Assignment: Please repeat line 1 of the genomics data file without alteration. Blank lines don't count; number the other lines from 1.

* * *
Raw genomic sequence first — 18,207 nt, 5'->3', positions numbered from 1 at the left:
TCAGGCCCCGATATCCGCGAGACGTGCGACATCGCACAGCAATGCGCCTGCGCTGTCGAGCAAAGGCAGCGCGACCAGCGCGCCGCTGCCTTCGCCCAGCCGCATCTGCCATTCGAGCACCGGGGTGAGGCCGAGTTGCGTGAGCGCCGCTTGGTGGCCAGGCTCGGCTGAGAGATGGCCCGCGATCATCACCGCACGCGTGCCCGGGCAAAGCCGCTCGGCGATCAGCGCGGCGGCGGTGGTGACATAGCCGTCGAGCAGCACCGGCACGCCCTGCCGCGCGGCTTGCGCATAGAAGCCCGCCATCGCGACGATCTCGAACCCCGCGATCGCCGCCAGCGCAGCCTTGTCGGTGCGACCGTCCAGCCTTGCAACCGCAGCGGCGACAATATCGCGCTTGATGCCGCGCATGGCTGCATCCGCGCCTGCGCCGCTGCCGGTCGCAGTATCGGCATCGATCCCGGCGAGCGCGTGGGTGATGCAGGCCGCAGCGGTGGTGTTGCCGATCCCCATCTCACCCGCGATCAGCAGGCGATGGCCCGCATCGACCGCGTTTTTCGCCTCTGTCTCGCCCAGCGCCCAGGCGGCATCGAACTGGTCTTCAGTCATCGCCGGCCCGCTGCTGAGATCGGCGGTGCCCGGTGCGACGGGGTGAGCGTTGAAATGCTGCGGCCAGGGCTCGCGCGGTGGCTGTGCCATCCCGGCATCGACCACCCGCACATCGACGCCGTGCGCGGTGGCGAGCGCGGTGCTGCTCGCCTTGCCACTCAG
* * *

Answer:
Raw genomic sequence first — 18,207 nt, 5'->3', positions numbered from 1 at the left: